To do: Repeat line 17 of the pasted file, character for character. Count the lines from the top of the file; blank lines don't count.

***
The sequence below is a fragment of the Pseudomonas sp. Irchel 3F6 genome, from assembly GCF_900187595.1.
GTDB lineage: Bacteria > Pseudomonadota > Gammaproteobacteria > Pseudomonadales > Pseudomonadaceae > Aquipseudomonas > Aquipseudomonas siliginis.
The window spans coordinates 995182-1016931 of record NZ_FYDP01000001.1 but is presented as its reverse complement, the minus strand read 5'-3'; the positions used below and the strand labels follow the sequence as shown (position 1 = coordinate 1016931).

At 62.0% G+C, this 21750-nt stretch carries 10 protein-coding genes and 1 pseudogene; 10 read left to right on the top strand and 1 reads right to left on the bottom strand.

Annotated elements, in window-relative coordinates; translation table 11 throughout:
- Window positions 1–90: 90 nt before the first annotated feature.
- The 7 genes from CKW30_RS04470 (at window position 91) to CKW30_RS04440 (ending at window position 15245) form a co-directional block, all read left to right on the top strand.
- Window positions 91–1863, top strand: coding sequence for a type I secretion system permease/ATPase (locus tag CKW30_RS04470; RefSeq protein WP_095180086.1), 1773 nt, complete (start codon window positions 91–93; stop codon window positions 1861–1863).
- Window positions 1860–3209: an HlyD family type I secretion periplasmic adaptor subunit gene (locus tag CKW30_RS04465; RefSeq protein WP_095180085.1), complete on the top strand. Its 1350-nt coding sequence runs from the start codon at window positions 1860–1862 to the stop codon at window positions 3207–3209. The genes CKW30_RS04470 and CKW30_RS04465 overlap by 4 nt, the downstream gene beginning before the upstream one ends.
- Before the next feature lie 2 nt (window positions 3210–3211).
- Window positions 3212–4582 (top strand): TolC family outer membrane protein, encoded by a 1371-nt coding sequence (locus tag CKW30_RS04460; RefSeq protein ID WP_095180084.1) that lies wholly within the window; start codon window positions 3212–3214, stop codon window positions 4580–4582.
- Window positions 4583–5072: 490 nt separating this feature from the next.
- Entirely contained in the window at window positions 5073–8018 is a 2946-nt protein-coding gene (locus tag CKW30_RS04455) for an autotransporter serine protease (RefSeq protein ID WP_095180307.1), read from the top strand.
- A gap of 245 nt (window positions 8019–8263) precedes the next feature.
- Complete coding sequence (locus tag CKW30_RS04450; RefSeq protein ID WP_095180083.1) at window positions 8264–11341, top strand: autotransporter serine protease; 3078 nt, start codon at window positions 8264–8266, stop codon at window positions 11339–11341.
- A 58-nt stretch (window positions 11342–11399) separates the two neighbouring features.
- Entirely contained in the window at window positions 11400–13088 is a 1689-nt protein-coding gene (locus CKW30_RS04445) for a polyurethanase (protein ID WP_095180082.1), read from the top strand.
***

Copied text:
- Entirely contained in the window at window positions 11400–13088 is a 1689-nt protein-coding gene (locus CKW30_RS04445) for a polyurethanase (protein ID WP_095180082.1), read from the top strand.